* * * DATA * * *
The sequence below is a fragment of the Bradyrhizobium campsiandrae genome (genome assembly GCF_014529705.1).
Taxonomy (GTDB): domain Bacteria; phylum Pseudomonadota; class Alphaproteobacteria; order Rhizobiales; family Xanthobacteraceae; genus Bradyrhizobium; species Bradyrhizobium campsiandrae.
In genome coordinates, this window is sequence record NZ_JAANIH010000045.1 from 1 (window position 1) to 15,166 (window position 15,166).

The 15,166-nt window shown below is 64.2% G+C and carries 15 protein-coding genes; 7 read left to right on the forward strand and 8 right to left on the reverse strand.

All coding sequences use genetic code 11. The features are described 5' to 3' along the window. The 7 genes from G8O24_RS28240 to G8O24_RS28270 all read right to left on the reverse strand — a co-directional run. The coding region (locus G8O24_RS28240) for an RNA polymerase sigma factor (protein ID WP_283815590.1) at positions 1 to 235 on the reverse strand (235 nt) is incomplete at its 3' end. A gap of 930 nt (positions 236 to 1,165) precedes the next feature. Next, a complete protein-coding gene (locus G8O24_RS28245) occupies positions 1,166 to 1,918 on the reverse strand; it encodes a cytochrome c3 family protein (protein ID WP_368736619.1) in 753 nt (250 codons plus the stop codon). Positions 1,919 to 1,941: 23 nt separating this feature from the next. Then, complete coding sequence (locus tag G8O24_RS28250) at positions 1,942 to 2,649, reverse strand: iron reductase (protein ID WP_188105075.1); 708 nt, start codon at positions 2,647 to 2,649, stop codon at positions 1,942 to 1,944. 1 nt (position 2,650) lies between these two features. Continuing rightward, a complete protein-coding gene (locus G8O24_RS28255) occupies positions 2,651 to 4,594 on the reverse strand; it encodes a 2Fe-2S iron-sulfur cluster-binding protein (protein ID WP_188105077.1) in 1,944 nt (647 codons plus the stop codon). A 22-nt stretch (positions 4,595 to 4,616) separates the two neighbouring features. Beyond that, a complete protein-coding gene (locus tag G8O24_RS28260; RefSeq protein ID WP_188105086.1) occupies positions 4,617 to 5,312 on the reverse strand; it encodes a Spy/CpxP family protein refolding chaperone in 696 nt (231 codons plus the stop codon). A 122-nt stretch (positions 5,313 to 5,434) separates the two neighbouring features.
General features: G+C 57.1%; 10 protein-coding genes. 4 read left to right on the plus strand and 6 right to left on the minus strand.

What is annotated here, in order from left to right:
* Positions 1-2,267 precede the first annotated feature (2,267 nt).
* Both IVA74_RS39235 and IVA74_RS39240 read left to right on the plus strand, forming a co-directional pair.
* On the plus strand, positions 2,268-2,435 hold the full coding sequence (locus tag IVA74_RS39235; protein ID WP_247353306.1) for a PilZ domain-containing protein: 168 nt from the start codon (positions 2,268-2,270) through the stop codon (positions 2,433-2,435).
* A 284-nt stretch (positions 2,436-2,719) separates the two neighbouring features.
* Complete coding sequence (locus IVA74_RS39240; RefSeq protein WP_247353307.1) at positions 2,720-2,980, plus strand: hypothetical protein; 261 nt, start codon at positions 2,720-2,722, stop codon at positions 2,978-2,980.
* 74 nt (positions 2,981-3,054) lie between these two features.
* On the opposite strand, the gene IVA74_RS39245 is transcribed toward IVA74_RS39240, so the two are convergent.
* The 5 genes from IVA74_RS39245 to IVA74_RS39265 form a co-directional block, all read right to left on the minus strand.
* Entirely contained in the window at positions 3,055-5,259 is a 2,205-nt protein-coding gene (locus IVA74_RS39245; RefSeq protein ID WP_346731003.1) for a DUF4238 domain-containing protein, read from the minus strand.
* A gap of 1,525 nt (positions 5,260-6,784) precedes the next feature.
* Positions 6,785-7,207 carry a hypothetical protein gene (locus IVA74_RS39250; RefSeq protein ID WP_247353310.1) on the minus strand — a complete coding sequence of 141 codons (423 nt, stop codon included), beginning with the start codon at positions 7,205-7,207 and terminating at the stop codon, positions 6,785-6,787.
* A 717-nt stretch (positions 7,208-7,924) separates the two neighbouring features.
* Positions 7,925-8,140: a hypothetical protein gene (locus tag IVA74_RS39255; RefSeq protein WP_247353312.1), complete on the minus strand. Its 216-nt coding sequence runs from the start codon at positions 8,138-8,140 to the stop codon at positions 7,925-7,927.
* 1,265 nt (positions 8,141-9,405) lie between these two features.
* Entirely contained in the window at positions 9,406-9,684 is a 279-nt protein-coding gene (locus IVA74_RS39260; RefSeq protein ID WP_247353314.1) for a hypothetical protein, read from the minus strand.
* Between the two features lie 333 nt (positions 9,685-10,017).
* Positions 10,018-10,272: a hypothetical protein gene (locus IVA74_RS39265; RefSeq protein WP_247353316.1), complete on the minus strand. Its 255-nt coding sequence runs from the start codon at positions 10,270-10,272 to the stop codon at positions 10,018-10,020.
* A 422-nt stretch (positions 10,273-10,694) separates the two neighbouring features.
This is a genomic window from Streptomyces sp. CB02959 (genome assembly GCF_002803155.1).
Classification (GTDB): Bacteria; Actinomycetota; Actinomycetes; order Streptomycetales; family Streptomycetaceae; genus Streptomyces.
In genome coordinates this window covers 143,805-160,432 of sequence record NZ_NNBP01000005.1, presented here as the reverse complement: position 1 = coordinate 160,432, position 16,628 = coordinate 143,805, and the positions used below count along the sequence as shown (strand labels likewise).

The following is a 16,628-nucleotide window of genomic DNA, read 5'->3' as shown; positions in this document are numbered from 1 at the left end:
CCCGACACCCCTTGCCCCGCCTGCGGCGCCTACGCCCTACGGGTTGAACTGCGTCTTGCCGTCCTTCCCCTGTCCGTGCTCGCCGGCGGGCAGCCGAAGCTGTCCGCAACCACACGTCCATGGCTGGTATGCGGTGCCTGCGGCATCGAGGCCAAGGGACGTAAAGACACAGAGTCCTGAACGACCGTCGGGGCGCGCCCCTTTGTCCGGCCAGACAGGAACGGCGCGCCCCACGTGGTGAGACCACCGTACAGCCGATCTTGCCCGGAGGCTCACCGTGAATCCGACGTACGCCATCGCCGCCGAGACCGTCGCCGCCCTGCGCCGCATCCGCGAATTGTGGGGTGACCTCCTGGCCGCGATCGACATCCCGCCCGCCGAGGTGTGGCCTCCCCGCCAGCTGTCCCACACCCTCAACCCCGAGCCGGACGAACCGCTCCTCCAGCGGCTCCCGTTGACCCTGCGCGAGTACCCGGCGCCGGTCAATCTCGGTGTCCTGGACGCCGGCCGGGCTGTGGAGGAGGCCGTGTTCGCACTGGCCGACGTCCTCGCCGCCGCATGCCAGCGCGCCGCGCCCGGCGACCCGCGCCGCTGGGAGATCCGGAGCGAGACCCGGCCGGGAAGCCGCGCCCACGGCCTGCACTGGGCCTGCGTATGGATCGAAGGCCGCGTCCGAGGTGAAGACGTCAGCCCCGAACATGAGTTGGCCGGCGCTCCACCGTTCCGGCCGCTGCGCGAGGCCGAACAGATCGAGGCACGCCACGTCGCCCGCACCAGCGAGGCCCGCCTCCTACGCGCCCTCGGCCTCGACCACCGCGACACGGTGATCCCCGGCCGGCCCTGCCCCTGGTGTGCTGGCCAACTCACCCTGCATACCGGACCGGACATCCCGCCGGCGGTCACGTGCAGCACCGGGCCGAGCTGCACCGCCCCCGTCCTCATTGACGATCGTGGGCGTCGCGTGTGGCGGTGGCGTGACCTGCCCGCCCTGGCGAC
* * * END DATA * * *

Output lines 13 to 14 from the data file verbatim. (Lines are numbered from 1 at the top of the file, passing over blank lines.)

* 74 nt (positions 2,981-3,054) lie between these two features.
* On the opposite strand, the gene IVA74_RS39245 is transcribed toward IVA74_RS39240, so the two are convergent.